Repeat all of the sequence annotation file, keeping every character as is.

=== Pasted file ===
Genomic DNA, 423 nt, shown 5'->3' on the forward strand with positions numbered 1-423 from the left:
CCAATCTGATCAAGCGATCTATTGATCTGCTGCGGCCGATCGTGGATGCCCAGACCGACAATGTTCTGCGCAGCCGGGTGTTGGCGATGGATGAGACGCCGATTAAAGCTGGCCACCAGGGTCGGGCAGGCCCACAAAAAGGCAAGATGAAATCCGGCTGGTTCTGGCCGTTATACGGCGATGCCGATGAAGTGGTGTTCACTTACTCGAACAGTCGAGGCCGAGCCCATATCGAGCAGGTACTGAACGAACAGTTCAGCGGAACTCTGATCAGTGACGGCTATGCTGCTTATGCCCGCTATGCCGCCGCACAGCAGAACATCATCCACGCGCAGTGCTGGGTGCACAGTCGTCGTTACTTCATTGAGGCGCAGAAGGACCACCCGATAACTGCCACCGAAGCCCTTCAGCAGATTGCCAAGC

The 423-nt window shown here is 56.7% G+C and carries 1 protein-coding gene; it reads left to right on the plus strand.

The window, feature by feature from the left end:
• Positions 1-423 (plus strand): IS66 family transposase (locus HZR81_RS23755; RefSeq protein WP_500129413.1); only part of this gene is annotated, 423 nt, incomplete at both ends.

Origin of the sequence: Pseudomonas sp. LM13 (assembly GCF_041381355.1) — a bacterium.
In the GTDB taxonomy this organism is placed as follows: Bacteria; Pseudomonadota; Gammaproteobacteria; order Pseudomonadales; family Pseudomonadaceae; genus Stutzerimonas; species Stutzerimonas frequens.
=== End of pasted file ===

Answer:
Genomic DNA, 423 nt, shown 5'->3' on the forward strand with positions numbered 1-423 from the left:
CCAATCTGATCAAGCGATCTATTGATCTGCTGCGGCCGATCGTGGATGCCCAGACCGACAATGTTCTGCGCAGCCGGGTGTTGGCGATGGATGAGACGCCGATTAAAGCTGGCCACCAGGGTCGGGCAGGCCCACAAAAAGGCAAGATGAAATCCGGCTGGTTCTGGCCGTTATACGGCGATGCCGATGAAGTGGTGTTCACTTACTCGAACAGTCGAGGCCGAGCCCATATCGAGCAGGTACTGAACGAACAGTTCAGCGGAACTCTGATCAGTGACGGCTATGCTGCTTATGCCCGCTATGCCGCCGCACAGCAGAACATCATCCACGCGCAGTGCTGGGTGCACAGTCGTCGTTACTTCATTGAGGCGCAGAAGGACCACCCGATAACTGCCACCGAAGCCCTTCAGCAGATTGCCAAGC

The 423-nt window shown here is 56.7% G+C and carries 1 protein-coding gene; it reads left to right on the plus strand.

The window, feature by feature from the left end:
• Positions 1-423 (plus strand): IS66 family transposase (locus HZR81_RS23755; RefSeq protein WP_500129413.1); only part of this gene is annotated, 423 nt, incomplete at both ends.

Origin of the sequence: Pseudomonas sp. LM13 (assembly GCF_041381355.1) — a bacterium.
In the GTDB taxonomy this organism is placed as follows: Bacteria; Pseudomonadota; Gammaproteobacteria; order Pseudomonadales; family Pseudomonadaceae; genus Stutzerimonas; species Stutzerimonas frequens.